Let $n \geq 2$ be a positive integer. The Euler totient function is defined by $\phi(n) = \left| \{ m: m < n \text{ and } \text{gcd}(m,n) = 1 \} \right|$. If the prime factorization of $n$ is $n = p_1^{e_1}\cdot p_2^{e_2} \cdots p_k^{e_k}$. Show using inclusion exclusion that: $$\phi(n) = n \prod_{i=1}^k \left(\frac{p_i - 1}{p_i}\right).$$
[Hint] Choose sets $A_1, \cdots, A_k$ that can easily be counted such that $\phi(n) = \left| \overline{A_1 \cup \cdots \cup A_k} \right|$.
Office Hrs 1
Read
Solve
Suppose $A$ is a randomized algorithm for a decision problem ($0,1$ output) which takes $x \in \{0,1\}^n$ (where $n$ is a fixed number say $100$; we are not interested in all inputs which are infinite in number but only the $2^n$ inputs of length $n$) as input. Also suppose we provide all the randomness that the algorithm requires by giving it a string $r \in \{0,1\}^m$ which is chosen uniformly at random. You are told that for all inputs $x \in \{0,1\}^n$, the algorithm is correct with probability $1-\frac{1}{2^{n+1}}$. That is $$ \forall x \in \{0, 1\}^n, \Pr_{r \in \{0, 1\}^m}\left[A(x,r) \text{ is correct}\right] \geq 1 - \frac{1}{2^{n+1}}.$$ Then show that there is a fixed string $r \in \{0,1\}^m$ such that for every input $x\in \{0,1\}^n$, $A(x,r)$ is correct. That is $$ \exists r \in \{0,1\}^m, \forall x \in \{0,1\}^n, A(x,r) \text{ is correct}.$$
Let $p(x_1,x_2,\cdots,x_n)$ be a nonzero polynomial of total degree $d$ (maximum value among all monomials of the sum of degrees of each variable) on $n$ variables with coefficients from a finite field $\mathbb F$. Let $\alpha_1,\cdots, \alpha_n$ be chosen uniformly and independently from $\mathbb F$. Show that: $$ \Pr\left[p(\alpha_1,\cdots, \alpha_n) = 0 \right] \leq \frac{d}{|\mathbb F|}.$$ Hint: Use induction on number of variables $n$. Decompose the polynomial according to powers of $x_1$. Condition on appropriate event and upperbound the probability.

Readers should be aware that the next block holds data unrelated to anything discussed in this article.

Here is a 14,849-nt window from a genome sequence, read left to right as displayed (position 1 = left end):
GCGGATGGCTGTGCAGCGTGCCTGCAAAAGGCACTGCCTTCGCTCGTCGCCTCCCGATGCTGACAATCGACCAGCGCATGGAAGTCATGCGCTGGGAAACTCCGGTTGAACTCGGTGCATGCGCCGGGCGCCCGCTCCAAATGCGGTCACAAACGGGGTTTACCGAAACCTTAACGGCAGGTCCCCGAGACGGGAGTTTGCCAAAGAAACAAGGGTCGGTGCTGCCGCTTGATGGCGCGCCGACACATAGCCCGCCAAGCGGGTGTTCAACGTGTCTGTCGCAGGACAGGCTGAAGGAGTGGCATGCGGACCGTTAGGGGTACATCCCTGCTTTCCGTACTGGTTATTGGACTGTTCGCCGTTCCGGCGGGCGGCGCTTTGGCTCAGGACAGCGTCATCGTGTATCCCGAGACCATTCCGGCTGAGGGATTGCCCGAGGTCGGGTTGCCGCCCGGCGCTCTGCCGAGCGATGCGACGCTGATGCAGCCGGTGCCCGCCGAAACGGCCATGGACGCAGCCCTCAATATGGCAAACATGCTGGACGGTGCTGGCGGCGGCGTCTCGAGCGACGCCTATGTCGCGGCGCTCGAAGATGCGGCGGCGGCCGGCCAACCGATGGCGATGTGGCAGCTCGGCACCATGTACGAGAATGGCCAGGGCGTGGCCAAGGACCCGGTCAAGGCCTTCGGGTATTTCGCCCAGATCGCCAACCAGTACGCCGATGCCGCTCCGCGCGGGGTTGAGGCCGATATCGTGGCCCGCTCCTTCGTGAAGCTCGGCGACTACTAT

Suppose you have a fair coin (equal probability of heads and tails). You can use the coin to choose one among four options uniformly at random by tossing it twice and assigning the four outcomes to the four options.
Read:
Error Correcting Codes | Reed Solomon Codes: 3 lecs (by Prof. Prasad)
Pair/$k$-wise independent hash functions, Application to Set Membership, Construction using Reed Solomon Codes.
Read:
There is no single book covering all the topics. For different lectures, we will be following material from different sources, which will be posted at the course page. Some of the sources that will be used often are:
[AZ] Proofs from the Book. Aigner and Ziegler
[AS] The Probabilistic Method. Alon and Sipser
[MA] Algebra by M Artin, Prentice-Hall India.
[TJ] Abstract Algebra: Theory and Applications Thomas W. Judson pdf
[ADS] Applied Discrete Structures, Al Doerr, Ken Levasseur pdf
[CoCo] Lecture Notes, Combinatorics Lecture by Torsten Ueckerdt (KIT) pdf
[JM] Permutation Puzzles: A Mathematical Perspective. Jamie Mulholland pdf
[PJC] Notes on Combinatorics Peter J. Cameron pdf
[DG] An Introduction to Combinatorics and Graph Theory David Guichard. pdf